Therefore if thine enemy hunger, feed him; if he thirst, give him drink: for in so doing thou shalt heap coals of fire on his head. Be not overcome of evil, but overcome evil with good.– Romans 12:20-21
We have looked at how we are to live honorably, recompensing to no man evil for evil. We then saw how we were to strive with all we have in us to live peaceably with all men. Then we spent three days looking at how we are to live forgivingly, giving place to OUR wrath, the wrath of OTHERS, and the wrath of GOD. To summarize all these truths, Paul writes two small verses to help us get a big-picture view of how to apply these truths to help us in our actions toward others.
He first says, “Therefore, if thine enemy hunger, feed him; if he thirst, give him drink.” This is taken from Proverbs 25:21-22. Indeed this is a proverb of magnificent wisdom that our carnal mind wants to read right over. BOTH a literal AND allegorical interpretation can help in applying this verse. If thine enemy hunger, FEED HIM! If he thirst, GIVE him drink. Not talk bad about him. Not complain about him. Not make his life worse. Not wish judgment upon him. Not hope he dies from starvation. Not desire his existence to wither away. Not hope he goes to hell. Not hope he lives a spiritually immature life. FEED him. GIVE him drink. Feed him food for the nourishment of his body. Feed him the nutrients whereby he can be refreshed. Give him the sustenance to kindle life in him. Give him Scriptural truth from a loving heart. Share with him the love of God which has been shed abroad in your heart. This applies to ANY enemy you have, whether he be lost or saved. Feed him and give him water. If he’s lost, give him to eat of the love of God and share with him the water of life. If he’s saved, give him to eat of Scriptural truth through love and share with him the water of the Word which is able to infuse life and maturity into his dry being. Care about him. Love him.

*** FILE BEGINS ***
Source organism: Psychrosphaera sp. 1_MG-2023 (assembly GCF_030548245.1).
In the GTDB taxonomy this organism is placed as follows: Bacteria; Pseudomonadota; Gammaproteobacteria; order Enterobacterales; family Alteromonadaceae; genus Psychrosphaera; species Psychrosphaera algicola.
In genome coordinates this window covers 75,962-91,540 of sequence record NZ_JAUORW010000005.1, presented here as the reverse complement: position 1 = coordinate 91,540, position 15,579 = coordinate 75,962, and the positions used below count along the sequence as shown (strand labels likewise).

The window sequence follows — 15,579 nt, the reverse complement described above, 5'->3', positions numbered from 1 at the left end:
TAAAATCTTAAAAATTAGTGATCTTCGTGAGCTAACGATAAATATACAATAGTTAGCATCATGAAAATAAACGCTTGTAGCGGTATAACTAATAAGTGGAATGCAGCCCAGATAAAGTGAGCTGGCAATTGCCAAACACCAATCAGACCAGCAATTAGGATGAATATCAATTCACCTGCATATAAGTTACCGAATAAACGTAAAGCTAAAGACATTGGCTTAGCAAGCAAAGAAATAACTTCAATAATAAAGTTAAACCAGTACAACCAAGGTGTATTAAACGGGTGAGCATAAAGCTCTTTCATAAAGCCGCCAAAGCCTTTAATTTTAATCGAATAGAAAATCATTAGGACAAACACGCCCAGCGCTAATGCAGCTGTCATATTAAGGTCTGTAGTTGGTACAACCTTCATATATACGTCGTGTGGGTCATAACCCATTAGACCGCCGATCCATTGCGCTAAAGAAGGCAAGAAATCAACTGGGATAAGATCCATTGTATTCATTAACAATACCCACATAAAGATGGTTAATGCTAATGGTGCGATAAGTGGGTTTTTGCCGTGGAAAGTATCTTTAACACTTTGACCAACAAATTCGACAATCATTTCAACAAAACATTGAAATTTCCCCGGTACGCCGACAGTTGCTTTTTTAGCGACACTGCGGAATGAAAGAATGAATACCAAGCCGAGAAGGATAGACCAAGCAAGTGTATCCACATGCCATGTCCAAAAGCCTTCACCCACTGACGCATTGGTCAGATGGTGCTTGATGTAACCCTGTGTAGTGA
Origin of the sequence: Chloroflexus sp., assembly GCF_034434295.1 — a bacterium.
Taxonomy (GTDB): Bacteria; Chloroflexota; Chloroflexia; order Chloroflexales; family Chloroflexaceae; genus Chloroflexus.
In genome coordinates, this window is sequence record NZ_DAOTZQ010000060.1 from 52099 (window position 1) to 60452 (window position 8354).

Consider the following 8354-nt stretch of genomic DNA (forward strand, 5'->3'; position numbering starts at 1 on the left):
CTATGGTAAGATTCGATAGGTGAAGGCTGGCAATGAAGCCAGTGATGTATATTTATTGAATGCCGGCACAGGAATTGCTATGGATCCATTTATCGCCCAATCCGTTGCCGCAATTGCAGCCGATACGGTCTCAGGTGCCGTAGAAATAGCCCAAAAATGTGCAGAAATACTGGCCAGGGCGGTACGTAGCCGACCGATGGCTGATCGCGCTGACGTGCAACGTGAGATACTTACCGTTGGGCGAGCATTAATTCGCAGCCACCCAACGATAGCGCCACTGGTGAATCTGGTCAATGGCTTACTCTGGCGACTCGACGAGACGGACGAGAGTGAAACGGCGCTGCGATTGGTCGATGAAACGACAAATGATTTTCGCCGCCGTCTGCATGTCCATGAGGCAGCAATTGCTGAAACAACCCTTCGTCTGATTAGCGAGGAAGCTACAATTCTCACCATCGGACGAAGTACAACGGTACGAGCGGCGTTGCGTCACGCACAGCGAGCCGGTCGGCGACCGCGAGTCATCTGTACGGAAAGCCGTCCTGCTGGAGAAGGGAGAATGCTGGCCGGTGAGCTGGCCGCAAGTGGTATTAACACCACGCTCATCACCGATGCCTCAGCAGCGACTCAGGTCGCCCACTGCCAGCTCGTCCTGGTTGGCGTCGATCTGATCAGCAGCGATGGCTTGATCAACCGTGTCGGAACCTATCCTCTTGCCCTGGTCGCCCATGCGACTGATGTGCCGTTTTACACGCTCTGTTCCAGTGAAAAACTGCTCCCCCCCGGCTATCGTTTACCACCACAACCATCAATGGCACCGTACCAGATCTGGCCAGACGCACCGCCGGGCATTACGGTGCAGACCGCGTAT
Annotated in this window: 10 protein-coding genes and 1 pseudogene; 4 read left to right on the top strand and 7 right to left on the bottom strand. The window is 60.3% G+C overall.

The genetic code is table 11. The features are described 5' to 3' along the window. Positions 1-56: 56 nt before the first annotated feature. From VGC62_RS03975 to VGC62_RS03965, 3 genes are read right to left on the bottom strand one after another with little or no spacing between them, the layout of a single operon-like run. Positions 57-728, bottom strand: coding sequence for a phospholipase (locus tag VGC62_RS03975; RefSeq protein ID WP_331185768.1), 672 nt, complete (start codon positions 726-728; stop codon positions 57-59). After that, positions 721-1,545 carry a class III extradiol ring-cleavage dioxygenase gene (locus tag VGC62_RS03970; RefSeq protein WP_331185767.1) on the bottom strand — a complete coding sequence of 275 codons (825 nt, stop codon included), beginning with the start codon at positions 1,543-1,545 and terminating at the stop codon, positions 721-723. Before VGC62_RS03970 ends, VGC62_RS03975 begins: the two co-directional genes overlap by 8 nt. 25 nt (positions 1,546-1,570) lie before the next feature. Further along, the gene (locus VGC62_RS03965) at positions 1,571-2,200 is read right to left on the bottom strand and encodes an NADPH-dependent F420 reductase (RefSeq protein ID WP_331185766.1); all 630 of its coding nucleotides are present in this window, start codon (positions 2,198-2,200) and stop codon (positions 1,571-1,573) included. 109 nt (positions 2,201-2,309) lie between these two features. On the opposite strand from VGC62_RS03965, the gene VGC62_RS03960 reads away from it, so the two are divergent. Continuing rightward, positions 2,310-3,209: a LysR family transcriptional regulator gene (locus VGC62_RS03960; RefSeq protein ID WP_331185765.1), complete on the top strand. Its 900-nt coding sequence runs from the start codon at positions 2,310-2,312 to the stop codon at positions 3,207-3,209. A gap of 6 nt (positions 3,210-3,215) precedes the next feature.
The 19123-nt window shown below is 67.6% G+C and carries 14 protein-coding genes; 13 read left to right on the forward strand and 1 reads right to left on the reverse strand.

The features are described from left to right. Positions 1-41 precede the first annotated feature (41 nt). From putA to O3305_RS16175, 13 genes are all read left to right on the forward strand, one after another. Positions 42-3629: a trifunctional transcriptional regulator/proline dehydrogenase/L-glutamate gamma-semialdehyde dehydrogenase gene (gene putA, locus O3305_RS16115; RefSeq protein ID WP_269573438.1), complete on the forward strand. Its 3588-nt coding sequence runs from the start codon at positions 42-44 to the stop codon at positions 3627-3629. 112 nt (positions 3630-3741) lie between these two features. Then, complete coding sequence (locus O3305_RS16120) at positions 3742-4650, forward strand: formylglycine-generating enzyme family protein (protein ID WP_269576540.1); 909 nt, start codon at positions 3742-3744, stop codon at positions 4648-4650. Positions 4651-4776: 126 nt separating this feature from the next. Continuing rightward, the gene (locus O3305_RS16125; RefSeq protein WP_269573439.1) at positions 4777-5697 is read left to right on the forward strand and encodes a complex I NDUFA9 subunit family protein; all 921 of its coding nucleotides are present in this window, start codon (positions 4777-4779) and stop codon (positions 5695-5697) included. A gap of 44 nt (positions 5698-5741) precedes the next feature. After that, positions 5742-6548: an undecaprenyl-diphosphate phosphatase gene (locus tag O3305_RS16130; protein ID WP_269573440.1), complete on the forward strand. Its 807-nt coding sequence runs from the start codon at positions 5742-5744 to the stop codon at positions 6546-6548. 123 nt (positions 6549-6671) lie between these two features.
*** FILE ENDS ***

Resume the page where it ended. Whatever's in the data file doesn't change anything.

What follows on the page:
What is the result of this kindness? “For in so doing thou shalt heap coals of fire on his head.” Now, let’s not take this verse out of context. The previous verse taught us we are not to take vengeance for ourselves, neither should we desire it. Vengeance belongs to the Lord and Him only. We saw how instead of harboring a heart filled with wrath, we were to give place to it. By comparing Scripture with other Scripture, we saw this meant to have an anger which is controlled and dissipating. In other words, rather than the Bible ENCOURAGING us to be angry, we are instead EXPECTED to live honorably, peaceably, and forgivingly – to love our neighbors as ourselves.
With this in mind, our motivation for feeding our enemy and giving him drink should NOT be that we may heap coals of fire on his head. Was this why our Lord went to Calvary? To bruise Satan’s head? He did in fact bruise Satan’s head, and it was prophesied in Genesis 3:15. By the Lord suffering wrongdoing upon himself – by the Lord enduring agonizing affliction and torment – by the Lord hanging upon a cross as a Lamb prepared for sacrifice, Satan was defeated. THIS was not our Lord’s motivation. “Looking unto Jesus the author and finisher of our faith; who for the joy that was set before him endured the cross, despising the shame, and is set down at the right hand of throne of God” (Hebrews 12:2). Satan’s defeat was not Our Lord’s motivation. His motivation was US. His motivation was the future eternity He will share with the Redeemed. It was Joy and Hope that motivated Him. It was His love for US which motivated him. Not anger. By showing love in the grandest way possible, God was able to heap coals of fire upon Satan’s head. That wasn’t the GOAL, that was just the simple outcome.
We too will heap coals of fire upon our enemy’s head by showing him kindness. This shouldn’t be done deliberately though. This is just simply the outcome of what happens when you show some kindness.